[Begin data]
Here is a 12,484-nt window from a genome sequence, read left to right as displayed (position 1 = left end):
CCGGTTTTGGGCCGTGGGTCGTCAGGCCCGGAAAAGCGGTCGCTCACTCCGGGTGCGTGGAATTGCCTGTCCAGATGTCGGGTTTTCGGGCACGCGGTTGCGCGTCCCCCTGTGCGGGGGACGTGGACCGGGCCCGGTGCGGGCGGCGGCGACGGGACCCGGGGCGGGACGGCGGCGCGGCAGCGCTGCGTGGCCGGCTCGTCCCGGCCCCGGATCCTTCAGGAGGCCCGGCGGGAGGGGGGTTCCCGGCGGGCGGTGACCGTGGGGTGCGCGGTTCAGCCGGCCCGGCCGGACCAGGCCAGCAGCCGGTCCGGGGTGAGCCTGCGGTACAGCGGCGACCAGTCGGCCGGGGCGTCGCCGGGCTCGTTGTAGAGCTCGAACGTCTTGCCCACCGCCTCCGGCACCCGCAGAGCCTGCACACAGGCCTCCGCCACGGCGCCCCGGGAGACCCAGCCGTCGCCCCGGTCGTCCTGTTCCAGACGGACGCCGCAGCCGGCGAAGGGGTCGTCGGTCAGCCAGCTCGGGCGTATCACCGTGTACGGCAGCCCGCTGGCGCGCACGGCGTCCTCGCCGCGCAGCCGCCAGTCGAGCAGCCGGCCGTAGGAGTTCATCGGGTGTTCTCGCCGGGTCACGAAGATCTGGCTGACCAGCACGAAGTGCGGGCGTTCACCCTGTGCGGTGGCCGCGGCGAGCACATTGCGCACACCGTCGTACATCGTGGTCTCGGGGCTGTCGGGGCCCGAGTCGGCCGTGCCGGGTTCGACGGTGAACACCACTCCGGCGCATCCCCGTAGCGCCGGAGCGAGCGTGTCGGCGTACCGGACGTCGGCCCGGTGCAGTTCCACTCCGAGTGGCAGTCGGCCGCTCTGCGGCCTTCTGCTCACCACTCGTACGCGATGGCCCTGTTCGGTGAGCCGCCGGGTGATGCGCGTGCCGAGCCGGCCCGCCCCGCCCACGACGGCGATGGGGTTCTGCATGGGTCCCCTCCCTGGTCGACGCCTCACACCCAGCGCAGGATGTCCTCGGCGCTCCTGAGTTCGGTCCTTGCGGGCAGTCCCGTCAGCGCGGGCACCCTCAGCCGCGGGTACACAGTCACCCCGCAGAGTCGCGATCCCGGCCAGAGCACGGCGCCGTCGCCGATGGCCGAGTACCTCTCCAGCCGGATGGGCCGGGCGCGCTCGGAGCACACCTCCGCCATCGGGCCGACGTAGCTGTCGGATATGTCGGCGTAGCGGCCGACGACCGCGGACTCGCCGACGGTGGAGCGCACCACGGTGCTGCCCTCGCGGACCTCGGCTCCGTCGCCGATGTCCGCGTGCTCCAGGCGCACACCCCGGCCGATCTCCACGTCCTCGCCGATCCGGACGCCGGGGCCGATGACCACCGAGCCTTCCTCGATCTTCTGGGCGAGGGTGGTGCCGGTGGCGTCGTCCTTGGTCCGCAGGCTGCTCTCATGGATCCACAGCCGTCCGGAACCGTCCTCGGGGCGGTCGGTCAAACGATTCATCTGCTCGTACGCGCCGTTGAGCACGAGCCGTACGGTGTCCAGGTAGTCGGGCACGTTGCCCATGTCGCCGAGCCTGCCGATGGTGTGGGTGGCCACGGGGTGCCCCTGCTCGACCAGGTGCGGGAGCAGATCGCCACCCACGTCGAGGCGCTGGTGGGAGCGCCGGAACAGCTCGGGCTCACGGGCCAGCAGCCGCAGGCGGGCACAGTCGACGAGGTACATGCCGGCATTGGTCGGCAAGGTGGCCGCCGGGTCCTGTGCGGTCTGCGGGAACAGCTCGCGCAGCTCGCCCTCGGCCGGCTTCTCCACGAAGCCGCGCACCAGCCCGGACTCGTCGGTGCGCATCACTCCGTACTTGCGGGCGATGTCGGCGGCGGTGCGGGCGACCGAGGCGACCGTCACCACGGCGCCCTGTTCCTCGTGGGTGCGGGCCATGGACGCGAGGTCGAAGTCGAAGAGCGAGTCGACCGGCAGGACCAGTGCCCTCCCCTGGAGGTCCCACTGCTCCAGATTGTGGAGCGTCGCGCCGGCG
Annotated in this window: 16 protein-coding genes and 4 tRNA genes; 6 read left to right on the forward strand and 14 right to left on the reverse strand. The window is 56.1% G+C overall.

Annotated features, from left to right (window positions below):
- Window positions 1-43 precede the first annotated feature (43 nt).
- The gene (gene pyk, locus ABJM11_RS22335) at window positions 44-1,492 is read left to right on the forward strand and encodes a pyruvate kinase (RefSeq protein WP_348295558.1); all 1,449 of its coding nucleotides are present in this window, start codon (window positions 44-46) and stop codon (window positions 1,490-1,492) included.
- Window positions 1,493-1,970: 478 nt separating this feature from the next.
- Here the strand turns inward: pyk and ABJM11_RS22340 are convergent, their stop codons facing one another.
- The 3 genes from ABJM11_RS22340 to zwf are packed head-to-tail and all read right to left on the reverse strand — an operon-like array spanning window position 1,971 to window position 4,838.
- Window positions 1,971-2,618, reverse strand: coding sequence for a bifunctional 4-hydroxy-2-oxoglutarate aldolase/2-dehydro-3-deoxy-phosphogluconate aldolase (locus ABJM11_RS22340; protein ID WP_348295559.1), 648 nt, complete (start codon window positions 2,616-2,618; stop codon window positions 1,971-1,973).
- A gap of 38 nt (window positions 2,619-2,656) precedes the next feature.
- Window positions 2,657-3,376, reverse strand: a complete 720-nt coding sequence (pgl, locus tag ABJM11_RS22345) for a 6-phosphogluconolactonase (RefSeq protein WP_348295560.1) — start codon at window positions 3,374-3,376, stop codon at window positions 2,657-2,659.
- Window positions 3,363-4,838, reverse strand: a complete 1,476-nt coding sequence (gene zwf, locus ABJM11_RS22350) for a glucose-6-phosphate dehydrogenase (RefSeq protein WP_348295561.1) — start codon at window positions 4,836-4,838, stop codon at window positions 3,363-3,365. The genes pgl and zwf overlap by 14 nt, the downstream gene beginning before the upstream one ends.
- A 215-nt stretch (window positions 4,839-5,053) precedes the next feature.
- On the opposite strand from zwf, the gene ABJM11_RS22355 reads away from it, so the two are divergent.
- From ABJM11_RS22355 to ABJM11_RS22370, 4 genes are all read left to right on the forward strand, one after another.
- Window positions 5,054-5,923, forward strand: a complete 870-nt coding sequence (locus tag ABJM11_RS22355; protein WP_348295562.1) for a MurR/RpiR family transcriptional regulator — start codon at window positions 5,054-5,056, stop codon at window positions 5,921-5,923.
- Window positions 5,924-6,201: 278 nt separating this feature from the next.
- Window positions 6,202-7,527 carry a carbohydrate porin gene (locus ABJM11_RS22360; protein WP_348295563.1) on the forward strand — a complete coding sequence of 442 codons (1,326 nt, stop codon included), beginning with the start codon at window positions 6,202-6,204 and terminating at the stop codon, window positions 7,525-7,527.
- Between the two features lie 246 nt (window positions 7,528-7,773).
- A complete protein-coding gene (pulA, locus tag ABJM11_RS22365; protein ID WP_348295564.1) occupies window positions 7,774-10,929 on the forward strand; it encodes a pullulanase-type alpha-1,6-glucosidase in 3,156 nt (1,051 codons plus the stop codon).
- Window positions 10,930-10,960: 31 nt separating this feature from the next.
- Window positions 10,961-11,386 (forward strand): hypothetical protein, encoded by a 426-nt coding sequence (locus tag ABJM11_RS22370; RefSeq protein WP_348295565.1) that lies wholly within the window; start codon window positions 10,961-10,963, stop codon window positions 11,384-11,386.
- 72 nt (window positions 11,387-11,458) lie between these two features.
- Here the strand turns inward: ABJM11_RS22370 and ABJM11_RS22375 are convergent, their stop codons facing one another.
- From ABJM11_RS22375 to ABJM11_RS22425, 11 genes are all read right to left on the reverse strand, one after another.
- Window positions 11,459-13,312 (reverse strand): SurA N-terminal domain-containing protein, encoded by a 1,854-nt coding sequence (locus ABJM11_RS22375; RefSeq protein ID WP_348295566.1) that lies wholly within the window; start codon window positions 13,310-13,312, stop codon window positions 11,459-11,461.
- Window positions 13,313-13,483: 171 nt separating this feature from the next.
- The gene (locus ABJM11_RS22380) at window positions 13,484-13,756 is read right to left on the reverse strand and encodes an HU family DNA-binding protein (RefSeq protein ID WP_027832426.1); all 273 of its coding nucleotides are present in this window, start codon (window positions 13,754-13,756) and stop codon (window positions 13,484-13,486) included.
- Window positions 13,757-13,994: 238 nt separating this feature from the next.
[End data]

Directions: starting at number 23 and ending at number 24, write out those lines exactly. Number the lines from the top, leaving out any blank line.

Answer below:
- Window positions 10,961-11,386 (forward strand): hypothetical protein, encoded by a 426-nt coding sequence (locus tag ABJM11_RS22370; RefSeq protein WP_348295565.1) that lies wholly within the window; start codon window positions 10,961-10,963, stop codon window positions 11,384-11,386.
- 72 nt (window positions 11,387-11,458) lie between these two features.